I got my copy from the Kobo website, where I downloaded an ePub file that I was able to read on my Adobe Digital Editions application on my laptop.

About Leeswammes
I'm owner and editor at In my free time, I read and review books on my two blogs, Leeswammes' Blog and De Boekblogger.

15 Responses to Sukkwan Island by David Vann

  1. I’ve downloaded it immediately. Oh, my! My TBR-list gets longer and longer and longer everyday.

  2. LL says:

    Good to know this is a good read! When I saw that it was free, I downloaded it on a whim. (I’m a sucker for free books… it’s a weakness). I haven’t had the chance to look into it beyond that. Thanks for the review! I’ll have to get into it soon.

    • leeswammes says:

      I sometimes download books just because they’re free as well, LL. But I don’t have an e-reader so I can’t have too many of those (yet)! This one I actually thought I would like, and I did. A lot.

  3. Chinoiseries says:

    I downloaded it too, because it’s free 😉 Lacking an e-reader, I’m not sure when I’ll read it. Will you be reading more from this author?

    • leeswammes says:

      I think I will. I loved the book. His next book, which is out soon, apparently is a story about a couple moving to a remote place in Alaska and trying to survive there (and hopefully their marriage will also survive). It sounded a little too similar to *Sukkwan Island* to start reading it right away (but then, it’s not out yet), but I definitely want to read it!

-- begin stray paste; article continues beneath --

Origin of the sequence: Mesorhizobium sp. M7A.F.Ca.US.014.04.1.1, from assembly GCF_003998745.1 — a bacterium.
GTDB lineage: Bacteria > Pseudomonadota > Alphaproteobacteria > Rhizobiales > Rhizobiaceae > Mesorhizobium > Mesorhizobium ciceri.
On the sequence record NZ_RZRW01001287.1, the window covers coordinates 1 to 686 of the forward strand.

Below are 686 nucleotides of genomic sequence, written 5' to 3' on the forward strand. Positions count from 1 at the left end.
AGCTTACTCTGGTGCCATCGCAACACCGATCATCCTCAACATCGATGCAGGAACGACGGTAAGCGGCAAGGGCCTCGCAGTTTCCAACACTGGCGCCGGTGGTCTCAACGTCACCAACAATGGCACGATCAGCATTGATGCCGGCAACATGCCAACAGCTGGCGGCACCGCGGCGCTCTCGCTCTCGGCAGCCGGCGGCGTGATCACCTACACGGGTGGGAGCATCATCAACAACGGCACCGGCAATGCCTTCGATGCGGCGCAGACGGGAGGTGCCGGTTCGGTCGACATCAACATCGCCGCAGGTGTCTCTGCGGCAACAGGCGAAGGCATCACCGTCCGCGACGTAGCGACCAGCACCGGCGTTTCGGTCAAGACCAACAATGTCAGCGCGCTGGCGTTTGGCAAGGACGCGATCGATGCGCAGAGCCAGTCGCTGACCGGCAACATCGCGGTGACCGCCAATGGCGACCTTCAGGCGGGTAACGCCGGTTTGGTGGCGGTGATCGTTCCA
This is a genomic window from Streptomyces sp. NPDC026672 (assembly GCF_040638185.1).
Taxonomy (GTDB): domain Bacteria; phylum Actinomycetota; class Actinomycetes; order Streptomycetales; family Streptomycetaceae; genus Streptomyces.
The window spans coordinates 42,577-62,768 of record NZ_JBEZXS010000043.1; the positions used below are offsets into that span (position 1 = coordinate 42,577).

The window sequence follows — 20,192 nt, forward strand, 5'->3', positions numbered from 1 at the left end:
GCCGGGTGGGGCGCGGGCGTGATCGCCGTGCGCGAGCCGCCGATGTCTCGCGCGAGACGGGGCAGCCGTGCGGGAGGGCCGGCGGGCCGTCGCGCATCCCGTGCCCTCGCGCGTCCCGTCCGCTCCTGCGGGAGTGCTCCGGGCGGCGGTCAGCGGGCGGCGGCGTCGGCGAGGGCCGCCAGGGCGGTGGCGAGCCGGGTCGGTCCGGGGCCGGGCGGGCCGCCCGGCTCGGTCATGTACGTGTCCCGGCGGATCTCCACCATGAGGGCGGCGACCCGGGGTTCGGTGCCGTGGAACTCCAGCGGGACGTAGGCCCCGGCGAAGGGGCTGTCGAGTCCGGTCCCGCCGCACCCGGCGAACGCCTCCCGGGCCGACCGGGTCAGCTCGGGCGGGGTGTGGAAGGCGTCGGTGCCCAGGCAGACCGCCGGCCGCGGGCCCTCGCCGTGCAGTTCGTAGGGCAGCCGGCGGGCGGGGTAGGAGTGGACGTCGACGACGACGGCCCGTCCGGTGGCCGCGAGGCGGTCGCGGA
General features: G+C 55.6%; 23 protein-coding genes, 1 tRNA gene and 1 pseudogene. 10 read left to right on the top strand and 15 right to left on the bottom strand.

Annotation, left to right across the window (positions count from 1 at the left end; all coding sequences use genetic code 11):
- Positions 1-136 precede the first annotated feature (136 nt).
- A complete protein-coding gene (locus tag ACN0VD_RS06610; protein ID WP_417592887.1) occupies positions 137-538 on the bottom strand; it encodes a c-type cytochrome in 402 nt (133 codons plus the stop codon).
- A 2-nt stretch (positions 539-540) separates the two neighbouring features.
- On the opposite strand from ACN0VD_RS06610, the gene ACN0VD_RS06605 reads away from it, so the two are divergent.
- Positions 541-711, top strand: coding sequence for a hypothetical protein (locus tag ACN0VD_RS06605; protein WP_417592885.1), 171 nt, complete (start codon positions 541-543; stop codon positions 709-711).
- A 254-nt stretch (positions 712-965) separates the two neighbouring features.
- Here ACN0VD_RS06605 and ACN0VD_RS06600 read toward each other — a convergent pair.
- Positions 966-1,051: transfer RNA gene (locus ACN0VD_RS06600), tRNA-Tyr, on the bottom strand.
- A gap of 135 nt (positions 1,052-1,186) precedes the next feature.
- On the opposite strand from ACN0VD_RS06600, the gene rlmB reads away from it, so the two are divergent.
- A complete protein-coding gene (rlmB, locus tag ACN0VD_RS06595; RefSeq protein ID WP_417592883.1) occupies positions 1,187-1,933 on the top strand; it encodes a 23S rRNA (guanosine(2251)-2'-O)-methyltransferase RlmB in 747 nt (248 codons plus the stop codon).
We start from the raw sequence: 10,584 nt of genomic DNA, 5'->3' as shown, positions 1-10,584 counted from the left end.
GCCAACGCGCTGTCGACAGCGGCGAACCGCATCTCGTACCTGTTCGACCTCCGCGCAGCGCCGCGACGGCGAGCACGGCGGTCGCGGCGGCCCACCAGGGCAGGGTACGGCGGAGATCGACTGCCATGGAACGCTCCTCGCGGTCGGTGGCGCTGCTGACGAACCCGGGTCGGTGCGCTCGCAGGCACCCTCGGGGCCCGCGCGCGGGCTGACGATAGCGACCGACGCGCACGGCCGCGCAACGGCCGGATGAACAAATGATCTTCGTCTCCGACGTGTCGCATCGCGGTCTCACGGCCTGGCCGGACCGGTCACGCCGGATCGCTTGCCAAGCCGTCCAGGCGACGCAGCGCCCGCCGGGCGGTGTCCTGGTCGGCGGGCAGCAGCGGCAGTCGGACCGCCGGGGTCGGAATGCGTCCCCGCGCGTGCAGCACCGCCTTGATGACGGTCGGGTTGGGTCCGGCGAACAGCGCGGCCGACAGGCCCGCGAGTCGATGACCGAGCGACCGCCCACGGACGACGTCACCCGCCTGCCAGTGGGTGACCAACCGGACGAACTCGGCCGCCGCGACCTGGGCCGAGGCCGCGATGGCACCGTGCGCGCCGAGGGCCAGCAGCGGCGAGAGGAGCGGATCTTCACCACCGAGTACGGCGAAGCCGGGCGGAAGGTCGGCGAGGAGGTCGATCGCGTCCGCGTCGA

Lack of an ereader didn’t bother me. I read it in a few evenings with the laptop on my lap. But I don’t like to do that too often. I knew it was short (110 pages) so I read it in consecutive evenings. Normally, I read e-books over a very long period.

  4. Suzanne says:

    Hmmm I think I heard about this one being offered for free but didn’t know about the story itself. Your comparison of it to The Road does make me want to check it out.

    • leeswammes says:

      Suzanne, I am trying not to download everything that’s offered for free (but it’s tempting). This book, though, sounded good, I like stories set in Alaska. And because the download is free only for a limited time, I decided to read it straight away, so I could recommend it (or not) to the readers of my blog.

  5. Thanks for the recommendation. I visited Alaska in 2005 and I love reading about this wonderful country.

  6. tanabata says:

    Finally got back to read your review after posting my own. I see we said some similar things. It also reminded me strongly of The Road, which I loved when I read it a few years ago. Images from Sukkwan Island are still haunting me even though I read it a couple of weeks ago now. I look forward to hearing what you think of Caribou Island whenever you get around to reading it.

  7. Pingback: (E)Book Read! Sukkwan Island « The Books of Life!

  8. I definitely want to read some of his work, have heard onyl good things so far.

    • Leeswammes says:

      Ellie, it’s quite literary and beautiful, but Sukkwan Island and Caribou Island are a bit depressing… I’ve got a copy of his new novel, Dirt, but I haven’t read it yet. Hopefully it’s a bit more cheerful.

  9. Pingback: Book Review: A Mile Down by David Vann | Leeswammes' Blog